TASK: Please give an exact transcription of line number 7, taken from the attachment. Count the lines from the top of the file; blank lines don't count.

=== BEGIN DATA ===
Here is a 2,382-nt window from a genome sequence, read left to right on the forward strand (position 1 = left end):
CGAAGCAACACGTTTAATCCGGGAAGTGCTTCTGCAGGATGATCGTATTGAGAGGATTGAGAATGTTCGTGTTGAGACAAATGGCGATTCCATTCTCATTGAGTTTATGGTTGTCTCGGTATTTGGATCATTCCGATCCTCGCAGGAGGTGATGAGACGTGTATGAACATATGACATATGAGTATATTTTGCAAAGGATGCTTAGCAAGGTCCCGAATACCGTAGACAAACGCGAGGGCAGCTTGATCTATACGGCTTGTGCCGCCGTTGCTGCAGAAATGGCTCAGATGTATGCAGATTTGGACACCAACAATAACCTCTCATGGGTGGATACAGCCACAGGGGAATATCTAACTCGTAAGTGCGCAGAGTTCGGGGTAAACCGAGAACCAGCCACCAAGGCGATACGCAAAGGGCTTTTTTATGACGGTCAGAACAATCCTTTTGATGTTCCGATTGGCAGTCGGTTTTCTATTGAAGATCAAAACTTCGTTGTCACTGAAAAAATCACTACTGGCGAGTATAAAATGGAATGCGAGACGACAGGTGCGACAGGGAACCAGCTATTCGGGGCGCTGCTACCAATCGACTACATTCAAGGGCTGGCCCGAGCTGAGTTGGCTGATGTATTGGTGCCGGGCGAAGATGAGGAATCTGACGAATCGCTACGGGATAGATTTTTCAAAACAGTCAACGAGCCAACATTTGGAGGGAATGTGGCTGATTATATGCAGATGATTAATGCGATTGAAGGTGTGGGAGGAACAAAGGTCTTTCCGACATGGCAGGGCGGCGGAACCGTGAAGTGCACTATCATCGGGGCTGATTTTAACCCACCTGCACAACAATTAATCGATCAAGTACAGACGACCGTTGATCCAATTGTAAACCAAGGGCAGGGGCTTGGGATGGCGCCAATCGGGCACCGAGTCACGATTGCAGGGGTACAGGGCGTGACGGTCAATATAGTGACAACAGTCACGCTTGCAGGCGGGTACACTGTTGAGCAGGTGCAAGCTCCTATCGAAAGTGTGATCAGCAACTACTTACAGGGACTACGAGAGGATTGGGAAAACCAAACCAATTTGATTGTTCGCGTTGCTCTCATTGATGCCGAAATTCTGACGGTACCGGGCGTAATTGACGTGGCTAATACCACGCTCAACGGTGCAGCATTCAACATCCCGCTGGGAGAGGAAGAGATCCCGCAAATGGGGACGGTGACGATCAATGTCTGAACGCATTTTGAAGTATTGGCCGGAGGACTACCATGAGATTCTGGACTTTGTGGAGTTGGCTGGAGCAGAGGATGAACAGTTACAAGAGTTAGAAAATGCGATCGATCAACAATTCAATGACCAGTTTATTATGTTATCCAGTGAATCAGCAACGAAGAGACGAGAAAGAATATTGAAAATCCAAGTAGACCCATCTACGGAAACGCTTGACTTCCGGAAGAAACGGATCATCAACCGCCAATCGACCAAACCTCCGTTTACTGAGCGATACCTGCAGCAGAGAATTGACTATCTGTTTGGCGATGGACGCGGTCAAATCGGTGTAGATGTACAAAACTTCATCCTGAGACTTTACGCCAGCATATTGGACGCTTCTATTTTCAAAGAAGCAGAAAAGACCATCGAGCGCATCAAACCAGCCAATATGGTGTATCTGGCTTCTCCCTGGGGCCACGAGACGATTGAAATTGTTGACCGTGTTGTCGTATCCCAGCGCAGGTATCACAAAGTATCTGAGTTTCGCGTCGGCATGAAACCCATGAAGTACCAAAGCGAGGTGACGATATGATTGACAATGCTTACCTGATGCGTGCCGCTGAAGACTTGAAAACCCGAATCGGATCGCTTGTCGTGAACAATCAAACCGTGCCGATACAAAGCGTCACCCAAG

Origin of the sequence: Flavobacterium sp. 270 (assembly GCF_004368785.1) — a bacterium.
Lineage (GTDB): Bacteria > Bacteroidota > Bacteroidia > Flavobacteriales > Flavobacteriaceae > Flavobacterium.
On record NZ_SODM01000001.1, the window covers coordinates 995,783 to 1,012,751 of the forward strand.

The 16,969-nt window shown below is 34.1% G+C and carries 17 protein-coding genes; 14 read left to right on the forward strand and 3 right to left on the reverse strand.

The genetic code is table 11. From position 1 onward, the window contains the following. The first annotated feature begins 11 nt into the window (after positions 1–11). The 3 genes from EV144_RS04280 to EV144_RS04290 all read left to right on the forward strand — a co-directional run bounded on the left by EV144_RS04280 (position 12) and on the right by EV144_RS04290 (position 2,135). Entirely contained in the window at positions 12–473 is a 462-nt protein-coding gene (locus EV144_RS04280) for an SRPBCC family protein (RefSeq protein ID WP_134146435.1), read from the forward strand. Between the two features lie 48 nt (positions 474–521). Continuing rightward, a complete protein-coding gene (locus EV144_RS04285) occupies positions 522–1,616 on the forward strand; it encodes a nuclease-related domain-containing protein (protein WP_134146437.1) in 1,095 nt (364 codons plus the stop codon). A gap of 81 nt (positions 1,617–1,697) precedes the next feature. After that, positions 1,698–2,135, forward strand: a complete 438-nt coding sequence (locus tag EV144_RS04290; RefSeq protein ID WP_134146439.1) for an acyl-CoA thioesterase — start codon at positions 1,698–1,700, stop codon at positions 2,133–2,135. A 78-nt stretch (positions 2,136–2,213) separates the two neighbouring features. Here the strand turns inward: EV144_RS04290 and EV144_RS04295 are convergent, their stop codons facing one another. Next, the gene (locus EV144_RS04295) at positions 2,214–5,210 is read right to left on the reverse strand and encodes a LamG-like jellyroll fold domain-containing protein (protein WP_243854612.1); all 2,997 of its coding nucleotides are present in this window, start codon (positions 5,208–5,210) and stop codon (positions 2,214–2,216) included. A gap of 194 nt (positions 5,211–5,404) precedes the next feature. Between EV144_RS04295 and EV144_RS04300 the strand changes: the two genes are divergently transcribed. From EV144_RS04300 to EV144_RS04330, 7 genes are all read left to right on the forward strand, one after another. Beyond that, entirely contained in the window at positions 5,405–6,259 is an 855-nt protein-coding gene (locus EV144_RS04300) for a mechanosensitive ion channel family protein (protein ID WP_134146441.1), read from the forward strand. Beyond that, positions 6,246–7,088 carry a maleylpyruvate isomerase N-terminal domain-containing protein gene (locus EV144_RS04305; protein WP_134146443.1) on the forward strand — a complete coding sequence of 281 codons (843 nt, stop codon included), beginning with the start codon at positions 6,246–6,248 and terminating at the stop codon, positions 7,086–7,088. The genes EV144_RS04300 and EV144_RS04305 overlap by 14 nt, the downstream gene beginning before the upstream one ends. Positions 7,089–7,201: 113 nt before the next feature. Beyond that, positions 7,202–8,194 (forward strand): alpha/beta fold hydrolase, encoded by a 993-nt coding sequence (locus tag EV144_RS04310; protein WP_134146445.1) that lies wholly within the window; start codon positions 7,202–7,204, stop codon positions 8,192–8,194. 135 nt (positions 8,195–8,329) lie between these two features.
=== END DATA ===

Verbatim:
The genetic code is table 11. From position 1 onward, the window contains the following. The first annotated feature begins 11 nt into the window (after positions 1–11). The 3 genes from EV144_RS04280 to EV144_RS04290 all read left to right on the forward strand — a co-directional run bounded on the left by EV144_RS04280 (position 12) and on the right by EV144_RS04290 (position 2,135). Entirely contained in the window at positions 12–473 is a 462-nt protein-coding gene (locus EV144_RS04280) for an SRPBCC family protein (RefSeq protein ID WP_134146435.1), read from the forward strand. Between the two features lie 48 nt (positions 474–521). Continuing rightward, a complete protein-coding gene (locus EV144_RS04285) occupies positions 522–1,616 on the forward strand; it encodes a nuclease-related domain-containing protein (protein WP_134146437.1) in 1,095 nt (364 codons plus the stop codon). A gap of 81 nt (positions 1,617–1,697) precedes the next feature. After that, positions 1,698–2,135, forward strand: a complete 438-nt coding sequence (locus tag EV144_RS04290; RefSeq protein ID WP_134146439.1) for an acyl-CoA thioesterase — start codon at positions 1,698–1,700, stop codon at positions 2,133–2,135. A 78-nt stretch (positions 2,136–2,213) separates the two neighbouring features. Here the strand turns inward: EV144_RS04290 and EV144_RS04295 are convergent, their stop codons facing one another. Next, the gene (locus EV144_RS04295) at positions 2,214–5,210 is read right to left on the reverse strand and encodes a LamG-like jellyroll fold domain-containing protein (protein WP_243854612.1); all 2,997 of its coding nucleotides are present in this window, start codon (positions 5,208–5,210) and stop codon (positions 2,214–2,216) included. A gap of 194 nt (positions 5,211–5,404) precedes the next feature. Between EV144_RS04295 and EV144_RS04300 the strand changes: the two genes are divergently transcribed. From EV144_RS04300 to EV144_RS04330, 7 genes are all read left to right on the forward strand, one after another. Beyond that, entirely contained in the window at positions 5,405–6,259 is an 855-nt protein-coding gene (locus EV144_RS04300) for a mechanosensitive ion channel family protein (protein ID WP_134146441.1), read from the forward strand. Beyond that, positions 6,246–7,088 carry a maleylpyruvate isomerase N-terminal domain-containing protein gene (locus EV144_RS04305; protein WP_134146443.1) on the forward strand — a complete coding sequence of 281 codons (843 nt, stop codon included), beginning with the start codon at positions 6,246–6,248 and terminating at the stop codon, positions 7,086–7,088. The genes EV144_RS04300 and EV144_RS04305 overlap by 14 nt, the downstream gene beginning before the upstream one ends. Positions 7,089–7,201: 113 nt before the next feature. Beyond that, positions 7,202–8,194 (forward strand): alpha/beta fold hydrolase, encoded by a 993-nt coding sequence (locus tag EV144_RS04310; protein WP_134146445.1) that lies wholly within the window; start codon positions 7,202–7,204, stop codon positions 8,192–8,194. 135 nt (positions 8,195–8,329) lie between these two features.